There may be a sentiment that exists on progressive college campuses such as Sonoma State University that as the importance of mental health has risen in public awareness, its significance has also been undermined as a trend or punchline of a joke. But criticism of the “trendiness” of mental illness overlooks the epidemic of mental illness among American youth.
Mental illness is a complicated and multidimensional topic. There is no promise that those suffering from the same diagnosis can address their mental health struggles in the same way and expect positive results. And while college campuses may have a history as culturally progressive spaces, one may still consider mental illness a relatively new topic, and a topic constantly subject to new information gathered from emerging research. No one whose work does not directly concern the treatment of mental illness should be expected to grasp the complexity that describes mental illness, as limited and subject to change as the modern understanding of it may be. One may find it unreasonable, then, that some may maneuver themselves into a position of authority on this topic. From this position they may criticise the misunderstandings of others but may not themselves contribute meaningful dialogue to the conversation surrounding mental illness.
In any regard, the suggestion that mental illness has become a “trend,” or a joke is mostly anecdotal. One may point towards isolated incidents in an attempt to evidence this point but may struggle to find empirical evidence to defend this idea. The epidemics of depression, anxiety, and suicide among college students, however, are prevalent and easily evidenced. Over 20 percent of surveyed college students dealt with issues “strongly associated with mental health problems, including harming themselves and suicidal thoughts or attempts” according to CBS News. The rates for depression and anxiety among college students have also significantly increased in the previous 10 years.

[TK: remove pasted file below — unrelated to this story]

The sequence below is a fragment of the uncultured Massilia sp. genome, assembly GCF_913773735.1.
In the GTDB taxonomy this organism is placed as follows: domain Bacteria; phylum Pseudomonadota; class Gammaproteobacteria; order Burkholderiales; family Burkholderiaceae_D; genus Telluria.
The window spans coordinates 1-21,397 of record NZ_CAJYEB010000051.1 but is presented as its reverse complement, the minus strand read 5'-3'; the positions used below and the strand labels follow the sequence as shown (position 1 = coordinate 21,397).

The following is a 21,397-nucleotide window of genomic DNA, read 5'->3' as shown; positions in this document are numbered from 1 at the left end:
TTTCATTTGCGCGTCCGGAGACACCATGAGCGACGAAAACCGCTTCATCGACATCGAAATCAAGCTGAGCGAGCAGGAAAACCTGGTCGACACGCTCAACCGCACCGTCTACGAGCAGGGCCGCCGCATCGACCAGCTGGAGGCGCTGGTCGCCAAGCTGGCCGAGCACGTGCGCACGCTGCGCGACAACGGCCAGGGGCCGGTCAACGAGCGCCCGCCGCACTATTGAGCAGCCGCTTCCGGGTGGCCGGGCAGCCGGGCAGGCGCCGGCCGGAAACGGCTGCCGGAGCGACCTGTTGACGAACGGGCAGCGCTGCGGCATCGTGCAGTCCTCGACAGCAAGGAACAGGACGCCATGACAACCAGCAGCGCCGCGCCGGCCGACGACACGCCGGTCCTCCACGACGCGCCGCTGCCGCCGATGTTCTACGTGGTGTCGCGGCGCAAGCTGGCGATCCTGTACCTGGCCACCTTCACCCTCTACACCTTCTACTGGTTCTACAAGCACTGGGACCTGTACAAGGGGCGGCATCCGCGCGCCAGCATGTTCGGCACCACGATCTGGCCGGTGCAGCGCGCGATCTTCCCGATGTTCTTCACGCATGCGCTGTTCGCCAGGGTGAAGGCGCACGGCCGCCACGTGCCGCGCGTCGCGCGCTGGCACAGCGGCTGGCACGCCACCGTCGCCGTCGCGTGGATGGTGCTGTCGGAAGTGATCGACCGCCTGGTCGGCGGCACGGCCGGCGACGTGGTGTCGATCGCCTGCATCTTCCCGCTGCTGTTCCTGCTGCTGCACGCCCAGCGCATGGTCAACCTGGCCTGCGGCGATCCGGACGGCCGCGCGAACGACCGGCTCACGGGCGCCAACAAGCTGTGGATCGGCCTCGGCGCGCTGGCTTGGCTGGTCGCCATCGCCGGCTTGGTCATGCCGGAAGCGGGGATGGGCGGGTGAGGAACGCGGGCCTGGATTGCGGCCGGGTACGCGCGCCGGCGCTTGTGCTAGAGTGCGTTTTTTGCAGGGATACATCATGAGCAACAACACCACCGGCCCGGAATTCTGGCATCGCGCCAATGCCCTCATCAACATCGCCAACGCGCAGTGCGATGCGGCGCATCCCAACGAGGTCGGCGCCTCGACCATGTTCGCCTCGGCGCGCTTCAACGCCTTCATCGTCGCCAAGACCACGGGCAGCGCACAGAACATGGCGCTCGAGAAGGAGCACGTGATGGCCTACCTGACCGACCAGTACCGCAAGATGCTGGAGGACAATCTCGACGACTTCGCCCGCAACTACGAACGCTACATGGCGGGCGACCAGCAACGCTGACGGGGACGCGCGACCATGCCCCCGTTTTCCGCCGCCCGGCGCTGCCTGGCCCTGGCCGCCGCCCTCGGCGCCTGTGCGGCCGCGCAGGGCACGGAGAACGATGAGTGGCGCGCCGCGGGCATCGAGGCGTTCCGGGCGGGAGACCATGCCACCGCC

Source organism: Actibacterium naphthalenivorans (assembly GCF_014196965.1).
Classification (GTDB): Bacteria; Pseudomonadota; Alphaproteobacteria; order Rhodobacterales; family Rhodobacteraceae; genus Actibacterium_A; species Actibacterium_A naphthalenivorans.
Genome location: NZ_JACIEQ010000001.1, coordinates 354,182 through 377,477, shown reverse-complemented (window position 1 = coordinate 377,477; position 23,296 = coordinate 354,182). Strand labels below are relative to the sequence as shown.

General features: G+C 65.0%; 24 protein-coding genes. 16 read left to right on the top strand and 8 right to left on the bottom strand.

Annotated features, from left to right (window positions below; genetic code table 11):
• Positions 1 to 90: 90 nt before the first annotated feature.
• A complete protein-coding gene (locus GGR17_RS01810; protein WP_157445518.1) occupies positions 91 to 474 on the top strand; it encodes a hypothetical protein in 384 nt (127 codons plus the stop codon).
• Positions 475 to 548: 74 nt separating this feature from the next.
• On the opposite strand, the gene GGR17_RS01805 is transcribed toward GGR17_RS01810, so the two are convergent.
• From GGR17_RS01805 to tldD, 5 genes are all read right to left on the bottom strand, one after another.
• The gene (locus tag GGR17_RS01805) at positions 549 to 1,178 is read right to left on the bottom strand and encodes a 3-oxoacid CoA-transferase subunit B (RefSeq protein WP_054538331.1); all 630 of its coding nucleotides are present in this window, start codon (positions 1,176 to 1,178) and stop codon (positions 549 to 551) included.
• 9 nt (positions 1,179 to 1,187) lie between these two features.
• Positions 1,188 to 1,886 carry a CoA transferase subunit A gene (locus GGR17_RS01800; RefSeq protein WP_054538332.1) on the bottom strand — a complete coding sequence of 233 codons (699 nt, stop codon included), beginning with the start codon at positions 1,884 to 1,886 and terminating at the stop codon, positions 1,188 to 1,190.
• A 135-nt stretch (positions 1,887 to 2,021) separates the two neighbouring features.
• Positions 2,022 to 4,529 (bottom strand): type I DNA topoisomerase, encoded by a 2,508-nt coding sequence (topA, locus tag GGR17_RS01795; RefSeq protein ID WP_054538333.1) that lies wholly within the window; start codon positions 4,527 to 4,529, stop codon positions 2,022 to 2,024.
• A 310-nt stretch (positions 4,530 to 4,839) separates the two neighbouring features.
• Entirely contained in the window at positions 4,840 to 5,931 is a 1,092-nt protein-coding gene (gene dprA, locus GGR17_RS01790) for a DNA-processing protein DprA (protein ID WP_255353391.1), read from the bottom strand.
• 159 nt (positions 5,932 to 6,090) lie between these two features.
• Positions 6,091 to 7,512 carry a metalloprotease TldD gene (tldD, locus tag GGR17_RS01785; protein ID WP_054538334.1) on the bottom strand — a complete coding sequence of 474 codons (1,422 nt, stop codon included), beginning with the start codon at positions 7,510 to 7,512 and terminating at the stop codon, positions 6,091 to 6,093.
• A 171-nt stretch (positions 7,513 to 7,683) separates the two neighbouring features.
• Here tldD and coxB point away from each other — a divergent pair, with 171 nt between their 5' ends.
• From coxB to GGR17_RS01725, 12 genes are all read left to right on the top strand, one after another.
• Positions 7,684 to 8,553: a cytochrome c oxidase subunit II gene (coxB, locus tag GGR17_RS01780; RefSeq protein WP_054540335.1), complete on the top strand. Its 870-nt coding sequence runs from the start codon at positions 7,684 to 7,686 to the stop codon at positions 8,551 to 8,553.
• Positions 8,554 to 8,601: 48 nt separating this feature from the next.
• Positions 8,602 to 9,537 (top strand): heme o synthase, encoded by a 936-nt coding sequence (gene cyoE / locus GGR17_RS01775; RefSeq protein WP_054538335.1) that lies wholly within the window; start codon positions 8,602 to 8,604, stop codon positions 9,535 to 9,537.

Mental illness is an irrefutable problem, but many may question the capacity of academic institutions to alleviate this problem, given its increasing severity. While many colleges, including Sonoma State, offer mental health resources for students suffering from illness, the issue of mental illness persists. One could attribute this failure to the limitations placed on the extent of such resources, but one may also consider that a large factor in the pervasiveness of mental illness is the culture on and around college campuses. When asked, most would support any effort to remove the stigma surrounding mental illness, but the simple willingness to address this stigma means little when less is actually done to combat it. Nobody would announce themselves as an opponent to the mentally ill, which is a sentiment not particularly difficult to observe in recent history. But many are unwilling to engage in nuanced conversations about mental illness.
Again, mental health is a significantly complex subject, so neither should any person portray themselves as a progressive expert on the subject without authority. It should be expected that when we begin to move into unexplored territory we will make mistakes, and when we participate in public discourse those mistakes will be made public. In the pursuit of a healthier and more nuanced public understanding of mental illness, we should be more tolerant of the misunderstandings and follies of others. If we perceive ourselves as having a serious conversation without conflict or missteps, then we’re probably not truly having that conversation at all.